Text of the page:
words DR REBECCA RAY
Christmas and the holiday season is a tough enough time of year already, let alone after the deluge of never-ending setbacks we’ve experienced throughout 2021. To ensure we all get some well-needed rest and relaxation during this year’s festivities, we asked clinical psychologist and author Dr Rebecca Ray (her latest book Setting Boundaries is a must-read!) to share five ways to help avoid Christmas overwhelm this season.
2021. Another 12 months of a worldwide pandemic. Two hundred and sixty-two days of the longest lockdown globally. Two new variants. One rain bomb. Three months of a mice plague. One major climate driver in the form of La Niña. A few border openings and tentative lifts in restrictions. Ten minutes of a Taylor Swift song. And 17 guests for Christmas.
This is not a new (and poorly melodic) version of ‘12 Days of Christmas’. It’s just a tiny list of some big numbers that have likely sapped your energy this year. With the little reserves you have left, you might be reluctantly going through festive motions when you’d much rather be alone, nestled under a weighted blanket in the air con and binging the most recent drop of Tiger King escapades on Netflix, in between sinking into the pages of Brene Brown’s latest book.
It’s a lot and you can’t simply turn it off. I get it. And that’s why I want to offer you five tips to avoid overwhelm and protect psychological wellbeing this Christmas.
Boost Your Boundaries With A LIMIT
Boundaries are the circles of empowerment and self-preservation that will help you conserve what remains in your giving tanks after the year that was. Use the acronym LIMIT as a reminder:
L is for Leader
Approach the festive season from your conscious, authentic self. When you operate from your Inner Leader, you remember that boundaries are a gift in your relationships because they offer those around you an instruction manual on how to love and respect you.
I is for Identify the boundary
What is the boundary’s job? Is it to protect your time, energy, attention, money or love? Is it to keep you physically or emotionally safe? Is it to maintain your respect or dignity or rights? Is it to ensure you stay in alignment with your values? Getting clarity around what the boundary is and the reason behind it will help you communicate it clearly.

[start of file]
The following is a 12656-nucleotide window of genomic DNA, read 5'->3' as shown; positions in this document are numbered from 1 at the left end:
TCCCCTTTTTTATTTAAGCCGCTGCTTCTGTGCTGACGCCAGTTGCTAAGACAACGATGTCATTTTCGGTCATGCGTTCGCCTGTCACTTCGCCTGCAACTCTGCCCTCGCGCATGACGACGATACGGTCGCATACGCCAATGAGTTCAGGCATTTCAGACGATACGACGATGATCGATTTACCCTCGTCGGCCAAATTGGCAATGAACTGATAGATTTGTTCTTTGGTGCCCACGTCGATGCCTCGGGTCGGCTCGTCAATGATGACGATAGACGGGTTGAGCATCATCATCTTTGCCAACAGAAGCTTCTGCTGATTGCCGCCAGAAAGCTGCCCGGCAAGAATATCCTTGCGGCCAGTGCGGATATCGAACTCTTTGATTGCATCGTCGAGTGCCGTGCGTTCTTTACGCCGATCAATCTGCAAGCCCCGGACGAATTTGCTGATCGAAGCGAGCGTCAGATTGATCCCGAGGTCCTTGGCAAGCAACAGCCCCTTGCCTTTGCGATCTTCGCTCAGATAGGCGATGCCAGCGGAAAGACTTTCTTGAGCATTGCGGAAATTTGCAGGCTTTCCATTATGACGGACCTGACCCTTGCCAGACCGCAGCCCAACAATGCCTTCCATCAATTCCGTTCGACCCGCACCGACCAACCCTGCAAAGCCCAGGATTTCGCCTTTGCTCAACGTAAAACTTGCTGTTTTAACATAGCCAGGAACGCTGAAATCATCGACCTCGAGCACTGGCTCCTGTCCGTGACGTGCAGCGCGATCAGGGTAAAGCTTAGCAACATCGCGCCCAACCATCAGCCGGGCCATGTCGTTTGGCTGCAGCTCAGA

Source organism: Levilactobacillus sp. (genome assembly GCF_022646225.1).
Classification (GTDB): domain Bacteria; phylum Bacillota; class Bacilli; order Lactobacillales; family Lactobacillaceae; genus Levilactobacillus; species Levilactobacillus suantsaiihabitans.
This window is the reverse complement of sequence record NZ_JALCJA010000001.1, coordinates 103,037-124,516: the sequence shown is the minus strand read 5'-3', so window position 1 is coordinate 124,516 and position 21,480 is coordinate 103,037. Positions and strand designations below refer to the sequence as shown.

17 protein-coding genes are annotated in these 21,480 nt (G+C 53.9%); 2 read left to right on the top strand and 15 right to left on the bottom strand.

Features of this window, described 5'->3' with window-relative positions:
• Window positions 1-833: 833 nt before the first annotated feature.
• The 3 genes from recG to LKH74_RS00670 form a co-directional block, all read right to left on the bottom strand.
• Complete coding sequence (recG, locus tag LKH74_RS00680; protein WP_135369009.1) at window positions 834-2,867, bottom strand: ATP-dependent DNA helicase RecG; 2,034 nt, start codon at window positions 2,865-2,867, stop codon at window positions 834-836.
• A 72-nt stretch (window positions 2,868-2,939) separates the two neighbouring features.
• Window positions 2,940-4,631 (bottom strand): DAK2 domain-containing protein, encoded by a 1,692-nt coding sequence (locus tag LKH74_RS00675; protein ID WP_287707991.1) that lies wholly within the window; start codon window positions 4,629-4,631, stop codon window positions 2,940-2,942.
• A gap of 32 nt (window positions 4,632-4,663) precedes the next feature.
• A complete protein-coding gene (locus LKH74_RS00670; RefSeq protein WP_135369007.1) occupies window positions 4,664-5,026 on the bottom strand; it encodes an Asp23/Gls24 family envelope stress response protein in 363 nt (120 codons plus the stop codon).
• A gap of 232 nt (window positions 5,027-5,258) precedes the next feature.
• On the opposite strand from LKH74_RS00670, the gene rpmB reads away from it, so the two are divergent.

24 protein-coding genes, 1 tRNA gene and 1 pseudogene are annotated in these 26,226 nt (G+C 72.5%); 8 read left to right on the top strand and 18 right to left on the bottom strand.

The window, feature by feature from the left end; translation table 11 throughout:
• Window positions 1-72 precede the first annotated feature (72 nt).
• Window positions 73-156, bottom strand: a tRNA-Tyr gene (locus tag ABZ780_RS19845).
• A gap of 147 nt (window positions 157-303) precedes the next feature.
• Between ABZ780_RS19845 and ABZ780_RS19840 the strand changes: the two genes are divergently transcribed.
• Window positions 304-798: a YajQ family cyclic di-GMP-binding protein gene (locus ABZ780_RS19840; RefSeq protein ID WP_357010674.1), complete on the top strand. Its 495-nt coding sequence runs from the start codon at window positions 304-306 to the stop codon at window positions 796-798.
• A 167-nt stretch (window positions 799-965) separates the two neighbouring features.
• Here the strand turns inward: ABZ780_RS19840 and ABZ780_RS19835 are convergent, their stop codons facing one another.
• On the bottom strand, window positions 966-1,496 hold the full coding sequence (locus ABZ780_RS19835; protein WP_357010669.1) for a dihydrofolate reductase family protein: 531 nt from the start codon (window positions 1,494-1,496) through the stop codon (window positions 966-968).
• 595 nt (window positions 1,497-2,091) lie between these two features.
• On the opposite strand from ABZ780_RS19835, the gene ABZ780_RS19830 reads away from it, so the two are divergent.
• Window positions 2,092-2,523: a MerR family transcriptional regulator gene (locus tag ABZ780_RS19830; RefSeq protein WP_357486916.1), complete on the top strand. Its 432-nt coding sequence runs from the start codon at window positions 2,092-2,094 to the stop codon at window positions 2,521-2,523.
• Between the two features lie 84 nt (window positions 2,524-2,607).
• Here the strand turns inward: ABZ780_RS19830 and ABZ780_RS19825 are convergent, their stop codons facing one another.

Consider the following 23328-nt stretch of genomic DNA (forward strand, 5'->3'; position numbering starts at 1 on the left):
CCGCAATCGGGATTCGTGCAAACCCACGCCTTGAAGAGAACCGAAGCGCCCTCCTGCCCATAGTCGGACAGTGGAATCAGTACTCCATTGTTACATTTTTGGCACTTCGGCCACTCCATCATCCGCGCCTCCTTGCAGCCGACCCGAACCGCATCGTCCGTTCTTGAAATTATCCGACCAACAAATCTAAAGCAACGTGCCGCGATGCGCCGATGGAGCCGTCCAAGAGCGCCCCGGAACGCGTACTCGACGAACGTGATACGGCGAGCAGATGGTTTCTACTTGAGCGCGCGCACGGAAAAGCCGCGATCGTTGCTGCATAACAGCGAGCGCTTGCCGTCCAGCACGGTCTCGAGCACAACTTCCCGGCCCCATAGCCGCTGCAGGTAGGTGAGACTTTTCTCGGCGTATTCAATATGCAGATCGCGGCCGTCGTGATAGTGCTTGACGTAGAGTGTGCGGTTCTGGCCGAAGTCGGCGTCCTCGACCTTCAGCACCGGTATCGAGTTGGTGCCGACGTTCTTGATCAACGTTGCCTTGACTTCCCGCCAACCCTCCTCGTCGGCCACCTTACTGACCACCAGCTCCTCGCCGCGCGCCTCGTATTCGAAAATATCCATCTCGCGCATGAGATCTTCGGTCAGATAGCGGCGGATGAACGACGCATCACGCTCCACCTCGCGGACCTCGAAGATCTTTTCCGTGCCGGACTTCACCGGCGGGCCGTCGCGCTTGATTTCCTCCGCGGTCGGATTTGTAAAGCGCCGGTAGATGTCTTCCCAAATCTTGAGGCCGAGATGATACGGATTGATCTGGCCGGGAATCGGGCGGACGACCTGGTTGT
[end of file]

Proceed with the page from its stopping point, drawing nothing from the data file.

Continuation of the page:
M is for Make the boundary known
Communicate the boundary assertively. A boundary only works if others are aware that it exists!
I is for Introduce consequences
Consider the consequences for the boundary being crossed. This may or may not be communicated, but trespassing the boundary will have consequences, even if those consequences are only in your mind.
T is for Take a stand
If the boundary is crossed, take a stand. Reassert the boundary, and, if necessary, apply the consequences. Boundaries are only as effective as you make them. If there are no consequences for the boundary being violated, it’s not really a boundary at all.
Boundaries are the circles of empowerment and self-preservation that will help you conserve what remains in your giving tanks after the year that was.
Go With What You Know (About Yourself)
We all have a social energy identity that leans towards extroversion or introversion. Use what you know about yourself and where you sit on this continuum (and how it changes for you depending on who you’re with) to manage your energy effectively. Extroverts thrive in social settings with high stimulation (which is most Christmas parties!). Introverts need time alone or in low stimulation settings to restore their resources if they’ve spent their energy socialising. Listen to, and respect, your needs.
Take a Peaceful Pause
For many of us, Christmas can be a synonym for busy. It doesn’t have to be though if you move forward with intention. Schedule some white space regularly throughout the season in your calendar for a peaceful pause. It could be an hour in the bath or five minutes in meditation. Perhaps it’s 20 minutes of your favourite podcast or half an hour to savour your morning cuppa. Whatever it is, it’s time where you’re only available for reconnecting with yourself.
Ground Yourself in Gratitude
Pandemic Flux Syndrome is not a clinical term, but it usefully describes the state that we all find ourselves at this stage of the pandemic: are we open or not? And if so, for how long? What does it mean to meet with long-missed loved ones, and how will we cope with the potential that the opportunity could be taken from us in an instant if things change with a new variant? And all of this on the background of vaccination debate. Gratitude is a powerful antidote to this anxiety. It helps you return to the present moment and to yourself as being, having and doing enough. Use gratitude as your anchor this season for all that is valuable in your life.
Use gratitude as your anchor this season for all that is valuable in your life.
Ditch the Drama
I want you to imagine that you’re protected by an invisible shield in every interaction you have during this time. This invisible shield acts as a guard against you being dragged into drama, pressure, expectations or judgement that doesn’t belong to you, and is being projected upon you. Imagine it ricocheting off of the shield and straight back into the hands of its owner. You didn’t ask for it and nor is it your responsibility to carry it, solve it or respond to it.
May you close 2021 from a place of empowerment and may you welcome 2022 from a place of possibility.